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Ciência e Agrotecnologia

versão impressa ISSN 1413-7054

Ciênc. agrotec. vol.39 no.1 Lavras jan./fev. 2015 

Agricultural Sciences


Análise espaço-temporal da umidade do solo como apoio para melhoria do manejo da cultura

Bruno Montoani Silva 1   * 

Walbert Junior Reis dos Santos 2  

Geraldo César de Oliveira 3  

José Maria de Lima 3  

Nilton Curi 3  

João José Marques 3  

1Universidade Federal de Lavras/UFLA - Departamento de Ciência do Solo/DCS - Cx. P. 3037 - 37200-000 - Lavras - MG - Brasil -

2Instituto Federal de Ciência, Educação e Tecnologia do Sul de Minas Gerais/IFSULDEMINAS -Muzambinho - MG - Brasil

3Universidade Federal de Lavras/UFLA - Departamento de Ciência do Solo/DCS - Lavras - MG - Brasil


The knowledge of the water content in the soil profile is essential for an efficient management of crop growth and development. This work aimed to use geostatistical techniques in a spatio-temporal study of soil moisture in an Oxisol in order to provide that information for improved crop management. Data were collected in a coffee crop area at São Roque de Minas, in the upper São Francisco River basin, MG state, Brazil. The soil moisture was measured with a multi-sensor capacitance (MCP) probe at 10-, 20-, 30-, 40-, 60- and 100-cm depths between March and December, 2010. After adjusting the spherical semivariogram model using ordinary least squares, best model, the values were interpolated by kriging in order to have a continuous surface relating depth x time (CSDT) and the soil water availability to plant (SWAP). The results allowed additional insight on the dynamics of soil water and its availability to plant, and pointed to the effects of climate on the soil water content. These results also allowed identifying when and where there was greater water consumption by the plants, and the soil layers where water was available and potentially explored by the plant root system.

Key words: Water use efficiency; soil management; deep soil tillage; plant-available water; arabica coffee


O conhecimento do conteúdo de água no perfil do solo é essencial para um manejo eficiente das culturas. Objetivou-se, neste trabalho,utilizar técnicas de geoestatística no estudo espaço-temporal da água em um Latossolo Vermelho. Os dados foram coletados em área de cafeicultura no município de São Roque de Minas, na região Alto São Francisco, MG. O conteúdo de água no solo foi obtidopor meio de uma sonda com multissensores de capacitância (MCP) nas profundidades de 10 cm, 20 cm, 30 cm, 40 cm, 60 cm e 100 cm, entre março a dezembro de 2010. Após o ajuste do semivariograma no modelo esférico, utilizando mínimos quadrados ordinários, melhor modelo,interpolaram-se os valores por meio de krigagem, gerando uma superfície contínua, profundidade versus tempo (SCPT) e superfície de disponibilidade de água para a planta (SDAP). Os resultados permitiram um entendimento adicional da dinâmica da água armazenada no solo e sua disponibilidade para a planta, mostrando os efeitos do clima na variação do conteúdo de água e também, principalmente, dos períodos e camadas, onde houve maior consumo hídrico pela planta e regiões onde há água disponível no solo, potencialmente explorável pelo sistema radicular.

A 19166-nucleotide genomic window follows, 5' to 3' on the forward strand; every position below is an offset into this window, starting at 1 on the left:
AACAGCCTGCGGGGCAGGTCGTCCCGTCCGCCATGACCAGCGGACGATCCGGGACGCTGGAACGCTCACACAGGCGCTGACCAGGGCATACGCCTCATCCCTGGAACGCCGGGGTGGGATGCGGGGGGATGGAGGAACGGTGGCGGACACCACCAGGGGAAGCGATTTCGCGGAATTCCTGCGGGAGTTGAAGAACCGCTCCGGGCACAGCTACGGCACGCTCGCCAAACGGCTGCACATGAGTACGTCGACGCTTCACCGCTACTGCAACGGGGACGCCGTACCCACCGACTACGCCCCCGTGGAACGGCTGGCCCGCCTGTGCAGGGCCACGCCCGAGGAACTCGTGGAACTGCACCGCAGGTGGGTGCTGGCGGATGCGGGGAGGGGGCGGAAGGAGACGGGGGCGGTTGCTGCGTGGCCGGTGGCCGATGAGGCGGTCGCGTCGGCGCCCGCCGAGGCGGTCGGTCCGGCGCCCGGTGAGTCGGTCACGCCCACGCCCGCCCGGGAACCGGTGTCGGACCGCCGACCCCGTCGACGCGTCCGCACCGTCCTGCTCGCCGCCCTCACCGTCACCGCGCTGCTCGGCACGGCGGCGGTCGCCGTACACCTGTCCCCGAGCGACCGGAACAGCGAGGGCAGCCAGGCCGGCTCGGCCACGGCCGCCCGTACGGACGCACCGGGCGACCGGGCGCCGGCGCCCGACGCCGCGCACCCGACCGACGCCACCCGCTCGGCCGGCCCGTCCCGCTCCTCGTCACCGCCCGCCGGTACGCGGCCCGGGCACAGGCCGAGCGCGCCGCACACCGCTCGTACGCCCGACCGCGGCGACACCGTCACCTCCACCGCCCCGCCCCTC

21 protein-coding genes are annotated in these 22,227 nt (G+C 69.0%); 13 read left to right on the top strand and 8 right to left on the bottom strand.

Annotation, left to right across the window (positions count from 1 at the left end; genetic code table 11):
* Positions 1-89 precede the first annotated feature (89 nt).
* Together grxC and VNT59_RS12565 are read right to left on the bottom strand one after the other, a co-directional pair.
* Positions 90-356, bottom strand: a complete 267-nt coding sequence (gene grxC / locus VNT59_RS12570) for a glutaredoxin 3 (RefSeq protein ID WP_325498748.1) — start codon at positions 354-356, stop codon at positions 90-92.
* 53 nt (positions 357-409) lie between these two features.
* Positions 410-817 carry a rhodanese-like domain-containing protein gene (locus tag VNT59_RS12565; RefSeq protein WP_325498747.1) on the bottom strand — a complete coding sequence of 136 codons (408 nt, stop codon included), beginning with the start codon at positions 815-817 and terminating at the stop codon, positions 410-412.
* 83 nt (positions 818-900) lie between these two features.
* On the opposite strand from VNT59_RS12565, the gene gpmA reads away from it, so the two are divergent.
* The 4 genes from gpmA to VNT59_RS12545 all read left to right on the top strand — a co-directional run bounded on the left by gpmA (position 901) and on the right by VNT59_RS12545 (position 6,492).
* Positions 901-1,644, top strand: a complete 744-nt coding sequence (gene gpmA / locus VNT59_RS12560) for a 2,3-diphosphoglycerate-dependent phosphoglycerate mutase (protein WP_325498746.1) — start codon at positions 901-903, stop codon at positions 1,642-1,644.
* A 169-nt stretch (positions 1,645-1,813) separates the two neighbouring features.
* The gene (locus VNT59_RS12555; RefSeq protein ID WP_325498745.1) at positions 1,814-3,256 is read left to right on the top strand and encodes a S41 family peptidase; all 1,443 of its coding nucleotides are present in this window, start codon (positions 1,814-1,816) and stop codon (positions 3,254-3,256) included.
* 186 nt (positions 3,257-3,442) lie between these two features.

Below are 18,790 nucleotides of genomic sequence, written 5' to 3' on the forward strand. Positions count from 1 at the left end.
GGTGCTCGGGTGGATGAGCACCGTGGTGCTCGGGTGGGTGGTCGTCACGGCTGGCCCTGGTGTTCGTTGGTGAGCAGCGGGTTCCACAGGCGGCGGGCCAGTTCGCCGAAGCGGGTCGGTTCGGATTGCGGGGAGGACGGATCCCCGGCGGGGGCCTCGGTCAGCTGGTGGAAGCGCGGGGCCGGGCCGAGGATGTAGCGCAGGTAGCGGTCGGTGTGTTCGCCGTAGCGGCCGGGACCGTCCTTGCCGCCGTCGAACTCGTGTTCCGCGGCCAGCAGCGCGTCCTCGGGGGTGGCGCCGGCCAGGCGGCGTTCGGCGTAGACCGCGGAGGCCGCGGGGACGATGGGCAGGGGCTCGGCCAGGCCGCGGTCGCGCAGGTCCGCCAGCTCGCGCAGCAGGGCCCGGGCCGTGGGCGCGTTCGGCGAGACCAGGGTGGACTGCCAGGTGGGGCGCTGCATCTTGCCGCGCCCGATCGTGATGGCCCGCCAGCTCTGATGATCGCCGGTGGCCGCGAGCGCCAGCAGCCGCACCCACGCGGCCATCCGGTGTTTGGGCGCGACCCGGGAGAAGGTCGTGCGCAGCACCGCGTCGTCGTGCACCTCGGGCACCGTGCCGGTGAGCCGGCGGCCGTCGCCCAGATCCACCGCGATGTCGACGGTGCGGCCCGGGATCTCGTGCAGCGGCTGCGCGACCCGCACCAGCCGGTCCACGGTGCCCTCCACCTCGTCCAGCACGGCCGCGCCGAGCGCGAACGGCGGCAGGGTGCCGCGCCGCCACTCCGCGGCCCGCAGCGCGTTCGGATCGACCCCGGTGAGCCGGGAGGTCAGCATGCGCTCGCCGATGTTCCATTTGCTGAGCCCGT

Palavras-Chave: Eficiência de uso da água; manejo do solo; preparo profundo do solo; disponibilidade de água para a planta; café arábica


Water holding capacity of soils is due to adsorption and capillary forces, that are an expression of soil structure and electrical charges, which can be changed according to soil management (Ferreira, Fernandes; Curi,1999; Oliveira, 2004; Tormena, Silva; Libardi,1999; Silva et al., 2012a; Veiga, Reinert; Reichert, 2010; Leão et al., 2006; Bamberg et al., 2011). The amount of stored water in a given soil is a result of rate of rainfall, irrigation, drainage, run-off and evapotranspiration (Silva et al., 2001; Mota et al., 2010); which all change seasonally within the soil profile.

These changes can be characterized using geoestatistical techniques that allow one to know the spatial distribution of soil moisture (Western et al., 2004). This soil moisture distribution is also time dependent (Grego et al., 2006; Herbst; Diekkrüger2003; Hu et al.,2010; Reichert et al., 2008; Reichardt et al., 2001; Vinnikov et al., 1996; Mello et al., 2011). Due to the highly intrinsic variability of moisture within the soil profile, time-space variation cannot be simultaneously plotted. However, based on geostatistical theory, there is no restriction to work with space and time simultaneously.

Chemical limitations are the main constraints for root growing in the soils from the Cerrado region in Brazil (Raij, 2008). Shallow and not optimally distributed root systems decrease the potential for water uptake by plants which is even worse during the dry season (from May to September) or even during short-term droughts during the rainy season, especially for a coffee crop (Evangelista, Carvalho; Sediyama, 2002). During recent years, the coffee crop is being expanded into the Cerrado region of Brazil, and farmers are mitigating the effects of water deficit with irrigation, because drought is the major environmental stress and may reduce coffee productivity up to 80% (DaMatta; Ramalho, 2006).